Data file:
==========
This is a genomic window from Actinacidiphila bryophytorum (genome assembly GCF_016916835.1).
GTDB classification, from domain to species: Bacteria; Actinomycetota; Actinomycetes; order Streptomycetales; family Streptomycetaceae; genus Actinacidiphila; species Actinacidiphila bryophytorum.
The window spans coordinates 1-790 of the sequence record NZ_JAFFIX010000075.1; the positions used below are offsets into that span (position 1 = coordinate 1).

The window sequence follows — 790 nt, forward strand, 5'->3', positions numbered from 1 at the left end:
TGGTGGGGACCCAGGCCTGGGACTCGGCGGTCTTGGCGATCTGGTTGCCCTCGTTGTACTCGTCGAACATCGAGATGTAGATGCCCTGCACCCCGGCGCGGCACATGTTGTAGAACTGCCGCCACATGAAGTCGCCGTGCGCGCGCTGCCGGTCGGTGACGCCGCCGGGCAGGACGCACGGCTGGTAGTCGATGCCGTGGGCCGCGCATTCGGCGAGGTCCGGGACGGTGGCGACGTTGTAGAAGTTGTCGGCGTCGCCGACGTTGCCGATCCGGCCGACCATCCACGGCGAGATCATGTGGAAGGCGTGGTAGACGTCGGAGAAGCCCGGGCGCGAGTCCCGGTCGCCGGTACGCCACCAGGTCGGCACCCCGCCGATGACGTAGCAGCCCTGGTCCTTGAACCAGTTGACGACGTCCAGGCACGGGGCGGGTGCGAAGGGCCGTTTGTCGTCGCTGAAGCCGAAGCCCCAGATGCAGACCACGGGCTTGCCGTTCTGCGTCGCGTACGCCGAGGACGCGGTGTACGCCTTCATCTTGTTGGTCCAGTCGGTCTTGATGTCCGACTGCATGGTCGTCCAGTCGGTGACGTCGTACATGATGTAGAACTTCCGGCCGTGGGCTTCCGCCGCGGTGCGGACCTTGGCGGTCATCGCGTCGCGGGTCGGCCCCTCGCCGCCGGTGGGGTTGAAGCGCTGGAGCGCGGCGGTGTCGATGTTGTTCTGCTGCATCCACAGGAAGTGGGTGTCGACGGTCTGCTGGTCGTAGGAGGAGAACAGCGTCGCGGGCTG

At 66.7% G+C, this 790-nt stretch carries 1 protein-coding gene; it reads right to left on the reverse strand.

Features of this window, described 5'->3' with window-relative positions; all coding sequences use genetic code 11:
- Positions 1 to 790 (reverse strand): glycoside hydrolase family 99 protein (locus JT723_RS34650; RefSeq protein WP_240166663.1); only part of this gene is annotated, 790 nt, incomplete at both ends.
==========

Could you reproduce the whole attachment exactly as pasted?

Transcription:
This is a genomic window from Actinacidiphila bryophytorum (genome assembly GCF_016916835.1).
GTDB classification, from domain to species: Bacteria; Actinomycetota; Actinomycetes; order Streptomycetales; family Streptomycetaceae; genus Actinacidiphila; species Actinacidiphila bryophytorum.
The window spans coordinates 1-790 of the sequence record NZ_JAFFIX010000075.1; the positions used below are offsets into that span (position 1 = coordinate 1).

The window sequence follows — 790 nt, forward strand, 5'->3', positions numbered from 1 at the left end:
TGGTGGGGACCCAGGCCTGGGACTCGGCGGTCTTGGCGATCTGGTTGCCCTCGTTGTACTCGTCGAACATCGAGATGTAGATGCCCTGCACCCCGGCGCGGCACATGTTGTAGAACTGCCGCCACATGAAGTCGCCGTGCGCGCGCTGCCGGTCGGTGACGCCGCCGGGCAGGACGCACGGCTGGTAGTCGATGCCGTGGGCCGCGCATTCGGCGAGGTCCGGGACGGTGGCGACGTTGTAGAAGTTGTCGGCGTCGCCGACGTTGCCGATCCGGCCGACCATCCACGGCGAGATCATGTGGAAGGCGTGGTAGACGTCGGAGAAGCCCGGGCGCGAGTCCCGGTCGCCGGTACGCCACCAGGTCGGCACCCCGCCGATGACGTAGCAGCCCTGGTCCTTGAACCAGTTGACGACGTCCAGGCACGGGGCGGGTGCGAAGGGCCGTTTGTCGTCGCTGAAGCCGAAGCCCCAGATGCAGACCACGGGCTTGCCGTTCTGCGTCGCGTACGCCGAGGACGCGGTGTACGCCTTCATCTTGTTGGTCCAGTCGGTCTTGATGTCCGACTGCATGGTCGTCCAGTCGGTGACGTCGTACATGATGTAGAACTTCCGGCCGTGGGCTTCCGCCGCGGTGCGGACCTTGGCGGTCATCGCGTCGCGGGTCGGCCCCTCGCCGCCGGTGGGGTTGAAGCGCTGGAGCGCGGCGGTGTCGATGTTGTTCTGCTGCATCCACAGGAAGTGGGTGTCGACGGTCTGCTGGTCGTAGGAGGAGAACAGCGTCGCGGGCTG

At 66.7% G+C, this 790-nt stretch carries 1 protein-coding gene; it reads right to left on the reverse strand.

Features of this window, described 5'->3' with window-relative positions; all coding sequences use genetic code 11:
- Positions 1 to 790 (reverse strand): glycoside hydrolase family 99 protein (locus JT723_RS34650; RefSeq protein WP_240166663.1); only part of this gene is annotated, 790 nt, incomplete at both ends.